Format

Send to

Choose Destination
J Neurotrauma. 2014 Dec 15;31(24):1955-66. doi: 10.1089/neu.2014.3355. Epub 2014 Oct 16.

Human NgR-Fc decoy protein via lumbar intrathecal bolus administration enhances recovery from rat spinal cord contusion.

Author information

1
1 Program in Cellular Neuroscience, Neurodegeneration & Repair, and Yale University School of Medicine , New Haven, Connecticut.

Abstract

Axonal growth and neurological recovery after traumatic spinal cord injury (SCI) is limited by the presence of inhibitory proteins in myelin, several of which act via the NgR1 protein in neurons. A truncated soluble ligand-binding fragment of NgR1 serves as a decoy and promotes recovery in acute and chronic rodent SCI models. To develop the translational potential of these observations, we created a human sequence-derived NgR1(310)-Fc protein. This protein is active in vitro. When the human NgR1 decoy is administered by continuous intracerebroventricular infusion to rats with a spinal contusion injury at doses of 0.09-0.53 mg/kg/d, neurological recovery is improved. Effective doses double the percentage of rats able to bear weight on their hindlimbs. Next, we considered the half-life and distribution of NgR1(310)-Fc after bolus delivery to the lumbar intrathecal space. The protein is found throughout the neuraxis and has a tissue half-life of approximately 2 days in the rat, and 5 days in the nonhuman primate. At an intermittent, once every 4 day, lumbar bolus dosing schedule of 0.14 mg/kg/d, NgR1(310)-Fc promoted locomotor rat recovery from spinal cord contusion at least as effectively as continuous infusion in open field and grid walking tasks. Moreover, the intermittent lumbar NgR1(310)-Fc treatment increased the growth of raphespinal axons into the lumbar spinal cord after injury. Thus, human NgR1(310)-Fc provides effective treatment for recovery from traumatic SCI in this preclinical model with a simplified administration regimen that facilitates clinical testing.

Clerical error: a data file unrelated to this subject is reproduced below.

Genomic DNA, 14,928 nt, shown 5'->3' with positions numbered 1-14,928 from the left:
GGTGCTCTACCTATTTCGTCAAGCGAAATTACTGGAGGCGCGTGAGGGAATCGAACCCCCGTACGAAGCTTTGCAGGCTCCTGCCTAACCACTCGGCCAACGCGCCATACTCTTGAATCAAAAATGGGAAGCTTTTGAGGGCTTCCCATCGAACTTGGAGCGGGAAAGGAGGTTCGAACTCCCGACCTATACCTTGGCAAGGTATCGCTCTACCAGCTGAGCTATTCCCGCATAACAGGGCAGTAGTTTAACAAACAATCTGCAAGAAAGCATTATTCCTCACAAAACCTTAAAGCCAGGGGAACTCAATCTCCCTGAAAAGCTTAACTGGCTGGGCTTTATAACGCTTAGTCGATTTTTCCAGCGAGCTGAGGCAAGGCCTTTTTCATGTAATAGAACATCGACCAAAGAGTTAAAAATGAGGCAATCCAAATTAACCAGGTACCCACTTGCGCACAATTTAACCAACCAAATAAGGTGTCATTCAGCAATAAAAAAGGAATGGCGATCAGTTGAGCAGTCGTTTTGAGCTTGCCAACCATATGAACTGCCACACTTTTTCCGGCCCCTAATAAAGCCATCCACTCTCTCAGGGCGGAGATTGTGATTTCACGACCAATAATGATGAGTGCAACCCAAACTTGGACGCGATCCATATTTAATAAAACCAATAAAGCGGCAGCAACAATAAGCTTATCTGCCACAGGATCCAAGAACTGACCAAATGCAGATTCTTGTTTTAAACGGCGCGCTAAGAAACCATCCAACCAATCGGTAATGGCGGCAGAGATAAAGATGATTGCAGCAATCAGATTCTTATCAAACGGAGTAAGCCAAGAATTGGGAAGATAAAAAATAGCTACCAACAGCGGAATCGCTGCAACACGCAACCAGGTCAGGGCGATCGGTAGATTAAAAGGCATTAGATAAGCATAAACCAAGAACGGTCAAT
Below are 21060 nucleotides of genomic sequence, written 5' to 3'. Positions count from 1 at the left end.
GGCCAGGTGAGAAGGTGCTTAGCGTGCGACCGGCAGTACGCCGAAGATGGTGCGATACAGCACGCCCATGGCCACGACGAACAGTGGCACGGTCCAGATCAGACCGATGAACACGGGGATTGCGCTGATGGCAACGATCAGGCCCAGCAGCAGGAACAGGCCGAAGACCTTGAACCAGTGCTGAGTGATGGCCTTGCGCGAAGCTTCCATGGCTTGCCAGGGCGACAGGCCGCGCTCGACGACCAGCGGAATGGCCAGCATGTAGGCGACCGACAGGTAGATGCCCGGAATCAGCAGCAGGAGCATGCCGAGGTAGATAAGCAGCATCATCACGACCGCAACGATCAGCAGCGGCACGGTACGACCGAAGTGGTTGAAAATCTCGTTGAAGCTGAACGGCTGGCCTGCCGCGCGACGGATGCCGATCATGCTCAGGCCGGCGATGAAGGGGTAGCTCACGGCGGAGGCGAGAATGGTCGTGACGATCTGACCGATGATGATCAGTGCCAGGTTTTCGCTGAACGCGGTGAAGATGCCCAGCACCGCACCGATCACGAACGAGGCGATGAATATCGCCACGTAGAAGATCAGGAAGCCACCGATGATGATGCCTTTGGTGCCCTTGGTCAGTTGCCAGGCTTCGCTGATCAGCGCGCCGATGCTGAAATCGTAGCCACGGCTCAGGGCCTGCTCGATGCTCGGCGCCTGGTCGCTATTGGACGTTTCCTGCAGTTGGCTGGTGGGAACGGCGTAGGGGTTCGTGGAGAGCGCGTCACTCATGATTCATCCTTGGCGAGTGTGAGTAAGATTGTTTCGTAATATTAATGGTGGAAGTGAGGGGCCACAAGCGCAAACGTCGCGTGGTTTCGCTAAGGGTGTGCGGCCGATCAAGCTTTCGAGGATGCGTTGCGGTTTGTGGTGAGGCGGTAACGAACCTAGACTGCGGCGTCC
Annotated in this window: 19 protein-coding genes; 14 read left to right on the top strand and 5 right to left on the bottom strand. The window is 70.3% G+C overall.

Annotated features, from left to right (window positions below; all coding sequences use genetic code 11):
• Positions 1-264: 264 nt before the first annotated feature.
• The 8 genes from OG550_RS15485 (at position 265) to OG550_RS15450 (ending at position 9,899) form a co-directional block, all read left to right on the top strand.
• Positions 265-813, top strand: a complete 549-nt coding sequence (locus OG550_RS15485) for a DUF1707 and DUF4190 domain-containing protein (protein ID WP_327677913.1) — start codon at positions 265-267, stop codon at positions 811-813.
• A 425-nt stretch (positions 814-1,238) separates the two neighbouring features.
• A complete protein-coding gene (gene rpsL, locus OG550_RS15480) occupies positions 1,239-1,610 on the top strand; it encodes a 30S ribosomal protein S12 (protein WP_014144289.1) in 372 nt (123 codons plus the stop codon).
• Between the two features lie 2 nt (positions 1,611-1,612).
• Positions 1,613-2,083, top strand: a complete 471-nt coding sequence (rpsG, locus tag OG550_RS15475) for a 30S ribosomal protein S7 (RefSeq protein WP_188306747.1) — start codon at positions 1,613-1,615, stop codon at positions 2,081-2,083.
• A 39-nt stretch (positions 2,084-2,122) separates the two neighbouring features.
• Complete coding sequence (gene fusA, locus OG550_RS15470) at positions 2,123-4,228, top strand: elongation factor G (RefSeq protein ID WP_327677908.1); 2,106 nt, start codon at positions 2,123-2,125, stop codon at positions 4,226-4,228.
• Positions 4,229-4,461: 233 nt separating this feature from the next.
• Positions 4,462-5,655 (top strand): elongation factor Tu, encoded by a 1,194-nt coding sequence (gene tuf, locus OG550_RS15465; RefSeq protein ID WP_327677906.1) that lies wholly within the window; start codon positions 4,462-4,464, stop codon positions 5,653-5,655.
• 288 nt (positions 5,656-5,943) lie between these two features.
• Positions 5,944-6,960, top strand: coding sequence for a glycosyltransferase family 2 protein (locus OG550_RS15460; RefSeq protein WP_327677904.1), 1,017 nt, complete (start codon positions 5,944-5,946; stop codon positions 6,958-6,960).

KEYWORDS:

Nogo; Nogo receptor; contusion; myelin; pharmacokinetics; translational science; traumatic spinal cord injury

PMID:
24964223
PMCID:
PMC4245872
DOI:
10.1089/neu.2014.3355
[Indexed for MEDLINE]
Free PMC Article

Supplemental Content

Full text links

Icon for Atypon Icon for PubMed Central
Loading ...
Support Center